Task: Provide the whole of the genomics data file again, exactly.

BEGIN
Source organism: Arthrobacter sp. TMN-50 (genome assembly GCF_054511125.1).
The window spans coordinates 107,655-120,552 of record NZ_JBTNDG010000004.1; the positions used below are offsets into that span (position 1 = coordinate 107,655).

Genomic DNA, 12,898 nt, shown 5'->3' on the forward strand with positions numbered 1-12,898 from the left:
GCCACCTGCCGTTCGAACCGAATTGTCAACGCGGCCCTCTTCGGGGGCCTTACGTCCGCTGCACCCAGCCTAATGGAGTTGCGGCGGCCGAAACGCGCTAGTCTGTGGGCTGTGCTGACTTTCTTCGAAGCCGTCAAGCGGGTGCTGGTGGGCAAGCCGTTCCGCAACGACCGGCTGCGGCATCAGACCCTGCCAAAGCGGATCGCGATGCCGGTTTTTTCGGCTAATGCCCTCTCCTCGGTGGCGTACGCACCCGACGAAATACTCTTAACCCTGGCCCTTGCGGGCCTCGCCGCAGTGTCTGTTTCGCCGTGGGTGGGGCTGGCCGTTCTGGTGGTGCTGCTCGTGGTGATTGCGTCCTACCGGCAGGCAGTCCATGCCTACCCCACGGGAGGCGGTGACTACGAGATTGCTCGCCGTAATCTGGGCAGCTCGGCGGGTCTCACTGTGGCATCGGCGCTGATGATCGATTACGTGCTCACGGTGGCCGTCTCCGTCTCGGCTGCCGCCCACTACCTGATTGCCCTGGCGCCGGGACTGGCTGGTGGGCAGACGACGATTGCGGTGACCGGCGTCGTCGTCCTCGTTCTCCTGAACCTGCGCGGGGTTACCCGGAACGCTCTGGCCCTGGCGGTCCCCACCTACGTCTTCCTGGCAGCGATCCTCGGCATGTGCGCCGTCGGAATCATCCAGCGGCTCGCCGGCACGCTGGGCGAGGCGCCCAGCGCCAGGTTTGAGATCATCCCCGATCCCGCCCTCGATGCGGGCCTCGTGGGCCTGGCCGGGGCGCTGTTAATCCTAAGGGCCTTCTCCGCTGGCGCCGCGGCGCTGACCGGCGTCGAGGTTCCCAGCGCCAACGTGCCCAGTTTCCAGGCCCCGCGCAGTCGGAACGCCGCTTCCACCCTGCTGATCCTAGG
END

Source organism: Arthrobacter sp. TMN-50 (genome assembly GCF_054511125.1).
The window spans coordinates 107,655-120,552 of record NZ_JBTNDG010000004.1; the positions used below are offsets into that span (position 1 = coordinate 107,655).

Genomic DNA, 12,898 nt, shown 5'->3' on the forward strand with positions numbered 1-12,898 from the left:
GCCACCTGCCGTTCGAACCGAATTGTCAACGCGGCCCTCTTCGGGGGCCTTACGTCCGCTGCACCCAGCCTAATGGAGTTGCGGCGGCCGAAACGCGCTAGTCTGTGGGCTGTGCTGACTTTCTTCGAAGCCGTCAAGCGGGTGCTGGTGGGCAAGCCGTTCCGCAACGACCGGCTGCGGCATCAGACCCTGCCAAAGCGGATCGCGATGCCGGTTTTTTCGGCTAATGCCCTCTCCTCGGTGGCGTACGCACCCGACGAAATACTCTTAACCCTGGCCCTTGCGGGCCTCGCCGCAGTGTCTGTTTCGCCGTGGGTGGGGCTGGCCGTTCTGGTGGTGCTGCTCGTGGTGATTGCGTCCTACCGGCAGGCAGTCCATGCCTACCCCACGGGAGGCGGTGACTACGAGATTGCTCGCCGTAATCTGGGCAGCTCGGCGGGTCTCACTGTGGCATCGGCGCTGATGATCGATTACGTGCTCACGGTGGCCGTCTCCGTCTCGGCTGCCGCCCACTACCTGATTGCCCTGGCGCCGGGACTGGCTGGTGGGCAGACGACGATTGCGGTGACCGGCGTCGTCGTCCTCGTTCTCCTGAACCTGCGCGGGGTTACCCGGAACGCTCTGGCCCTGGCGGTCCCCACCTACGTCTTCCTGGCAGCGATCCTCGGCATGTGCGCCGTCGGAATCATCCAGCGGCTCGCCGGCACGCTGGGCGAGGCGCCCAGCGCCAGGTTTGAGATCATCCCCGATCCCGCCCTCGATGCGGGCCTCGTGGGCCTGGCCGGGGCGCTGTTAATCCTAAGGGCCTTCTCCGCTGGCGCCGCGGCGCTGACCGGCGTCGAGGTTCCCAGCGCCAACGTGCCCAGTTTCCAGGCCCCGCGCAGTCGGAACGCCGCTTCCACCCTGCTGATCCTAGG